All in one ¯ rapper, writer, entertainer, this singer and dancer is above all a patriot. PSY has the courage of his convictions.

Despite Americans going crazy over him, the South Korean musician’s heart is firmly pinned in the right place. He infuriated many when he smashed a toy American tank on the ground while singing his rap-rock song Killer. He beat the toy with his microphone stand into pieces to the excitement of the crowd. The song according to Korea Herald, “makes a mockery of the brutal law of the jungle when big guys can bully the weak for anything.” It originated after the 2002 death of two Korean schoolgirls, killed in an accident with an American military vehicle outside Seoul.

PSY became the voice for his country’s downtrodden. In 2004, he sang a rap song calling for the killing of “Yankees who have been torturing Iraqi captives.”

No one knows what Qadri brings to the table. Hawking religion won’t do. Vendors like Zia tried it and see how they ended.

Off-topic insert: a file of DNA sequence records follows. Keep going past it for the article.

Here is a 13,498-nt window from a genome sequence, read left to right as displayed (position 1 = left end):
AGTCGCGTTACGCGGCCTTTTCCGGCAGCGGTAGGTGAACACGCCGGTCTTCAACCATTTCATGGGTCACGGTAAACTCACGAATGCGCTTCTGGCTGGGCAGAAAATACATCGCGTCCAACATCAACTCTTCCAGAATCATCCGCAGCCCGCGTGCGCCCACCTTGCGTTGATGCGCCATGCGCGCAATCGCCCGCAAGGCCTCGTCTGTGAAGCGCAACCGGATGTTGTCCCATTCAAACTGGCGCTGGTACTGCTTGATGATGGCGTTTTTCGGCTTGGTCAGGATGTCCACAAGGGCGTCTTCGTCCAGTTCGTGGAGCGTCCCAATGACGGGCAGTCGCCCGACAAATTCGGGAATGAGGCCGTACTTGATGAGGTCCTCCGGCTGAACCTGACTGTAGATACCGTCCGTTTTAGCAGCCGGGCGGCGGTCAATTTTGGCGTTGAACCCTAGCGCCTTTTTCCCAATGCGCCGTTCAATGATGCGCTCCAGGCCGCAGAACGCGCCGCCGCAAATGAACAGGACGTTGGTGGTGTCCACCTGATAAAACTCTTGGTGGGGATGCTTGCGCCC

Musharraf cobbled together all the jamats bonding the party with MQM as a permanent adhesive. The commando ended up in exile. Even ZAB took a shot at it by banning alcohol and gambling, when all else had failed to appease the opposition parties. It didn’t fly. Currently Imran Khan is flashing the religion card. Like PSY, he is an outspoken critic of drone strikes that America has been carrying out for some years killing several innocent men, women and children in Waziristan.

So will the two tehreeks butt heads against each other in the forthcoming elections? Guesswork is ripe and conspiracies as spicy as they come. One astute watcher writes “Tahir ul Qadri has already won! National Assembly postponed, Capital city is scared, stocks are down, Nawaz gives almost daily sermons on long march. Qazi died failing to produce in 74 years the groundswell that Qadri is getting”. My email friend then veers off to the reason for Qadri’s sudden rise: “Of course it is not Qadri; it is the Rs100 crore by investors and their clout”.